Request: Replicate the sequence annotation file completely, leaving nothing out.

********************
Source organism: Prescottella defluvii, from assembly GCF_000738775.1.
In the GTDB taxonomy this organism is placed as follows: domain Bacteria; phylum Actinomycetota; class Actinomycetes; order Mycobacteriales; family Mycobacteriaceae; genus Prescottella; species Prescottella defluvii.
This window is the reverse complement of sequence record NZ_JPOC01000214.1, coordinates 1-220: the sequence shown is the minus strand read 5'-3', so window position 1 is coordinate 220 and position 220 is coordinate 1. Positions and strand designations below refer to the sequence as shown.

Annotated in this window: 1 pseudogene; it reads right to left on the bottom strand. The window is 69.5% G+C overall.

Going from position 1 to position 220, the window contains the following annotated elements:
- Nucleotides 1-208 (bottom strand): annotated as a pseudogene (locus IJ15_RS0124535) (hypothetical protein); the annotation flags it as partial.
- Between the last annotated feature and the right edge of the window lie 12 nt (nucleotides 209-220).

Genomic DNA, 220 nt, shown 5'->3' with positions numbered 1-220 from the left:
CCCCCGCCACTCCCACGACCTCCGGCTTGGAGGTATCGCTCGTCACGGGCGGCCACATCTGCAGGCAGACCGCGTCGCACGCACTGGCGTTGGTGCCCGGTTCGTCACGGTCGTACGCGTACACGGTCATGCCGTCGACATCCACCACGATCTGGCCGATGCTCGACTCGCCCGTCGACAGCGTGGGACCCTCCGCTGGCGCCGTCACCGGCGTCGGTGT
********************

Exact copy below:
Source organism: Prescottella defluvii, from assembly GCF_000738775.1.
In the GTDB taxonomy this organism is placed as follows: domain Bacteria; phylum Actinomycetota; class Actinomycetes; order Mycobacteriales; family Mycobacteriaceae; genus Prescottella; species Prescottella defluvii.
This window is the reverse complement of sequence record NZ_JPOC01000214.1, coordinates 1-220: the sequence shown is the minus strand read 5'-3', so window position 1 is coordinate 220 and position 220 is coordinate 1. Positions and strand designations below refer to the sequence as shown.

Annotated in this window: 1 pseudogene; it reads right to left on the bottom strand. The window is 69.5% G+C overall.

Going from position 1 to position 220, the window contains the following annotated elements:
- Nucleotides 1-208 (bottom strand): annotated as a pseudogene (locus IJ15_RS0124535) (hypothetical protein); the annotation flags it as partial.
- Between the last annotated feature and the right edge of the window lie 12 nt (nucleotides 209-220).

Genomic DNA, 220 nt, shown 5'->3' with positions numbered 1-220 from the left:
CCCCCGCCACTCCCACGACCTCCGGCTTGGAGGTATCGCTCGTCACGGGCGGCCACATCTGCAGGCAGACCGCGTCGCACGCACTGGCGTTGGTGCCCGGTTCGTCACGGTCGTACGCGTACACGGTCATGCCGTCGACATCCACCACGATCTGGCCGATGCTCGACTCGCCCGTCGACAGCGTGGGACCCTCCGCTGGCGCCGTCACCGGCGTCGGTGT